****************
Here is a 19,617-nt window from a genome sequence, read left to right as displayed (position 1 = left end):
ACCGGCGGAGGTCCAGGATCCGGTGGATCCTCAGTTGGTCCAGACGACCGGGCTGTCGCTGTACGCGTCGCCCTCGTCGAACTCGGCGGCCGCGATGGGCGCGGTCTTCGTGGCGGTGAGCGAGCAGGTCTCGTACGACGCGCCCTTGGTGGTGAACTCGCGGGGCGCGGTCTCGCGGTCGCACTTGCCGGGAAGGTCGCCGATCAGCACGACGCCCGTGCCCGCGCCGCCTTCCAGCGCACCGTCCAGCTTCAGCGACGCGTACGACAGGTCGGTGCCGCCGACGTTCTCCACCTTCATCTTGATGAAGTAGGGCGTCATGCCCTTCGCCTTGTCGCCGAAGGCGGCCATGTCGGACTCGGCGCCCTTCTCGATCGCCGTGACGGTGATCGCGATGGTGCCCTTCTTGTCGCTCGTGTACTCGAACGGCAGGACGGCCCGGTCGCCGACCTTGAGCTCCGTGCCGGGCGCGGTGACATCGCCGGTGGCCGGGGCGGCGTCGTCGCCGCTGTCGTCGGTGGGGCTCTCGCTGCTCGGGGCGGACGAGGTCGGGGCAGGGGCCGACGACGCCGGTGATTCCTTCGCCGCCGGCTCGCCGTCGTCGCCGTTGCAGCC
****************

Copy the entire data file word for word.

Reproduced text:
Here is a 19,617-nt window from a genome sequence, read left to right as displayed (position 1 = left end):
ACCGGCGGAGGTCCAGGATCCGGTGGATCCTCAGTTGGTCCAGACGACCGGGCTGTCGCTGTACGCGTCGCCCTCGTCGAACTCGGCGGCCGCGATGGGCGCGGTCTTCGTGGCGGTGAGCGAGCAGGTCTCGTACGACGCGCCCTTGGTGGTGAACTCGCGGGGCGCGGTCTCGCGGTCGCACTTGCCGGGAAGGTCGCCGATCAGCACGACGCCCGTGCCCGCGCCGCCTTCCAGCGCACCGTCCAGCTTCAGCGACGCGTACGACAGGTCGGTGCCGCCGACGTTCTCCACCTTCATCTTGATGAAGTAGGGCGTCATGCCCTTCGCCTTGTCGCCGAAGGCGGCCATGTCGGACTCGGCGCCCTTCTCGATCGCCGTGACGGTGATCGCGATGGTGCCCTTCTTGTCGCTCGTGTACTCGAACGGCAGGACGGCCCGGTCGCCGACCTTGAGCTCCGTGCCGGGCGCGGTGACATCGCCGGTGGCCGGGGCGGCGTCGTCGCCGCTGTCGTCGGTGGGGCTCTCGCTGCTCGGGGCGGACGAGGTCGGGGCAGGGGCCGACGACGCCGGTGATTCCTTCGCCGCCGGCTCGCCGTCGTCGCCGTTGCAGCC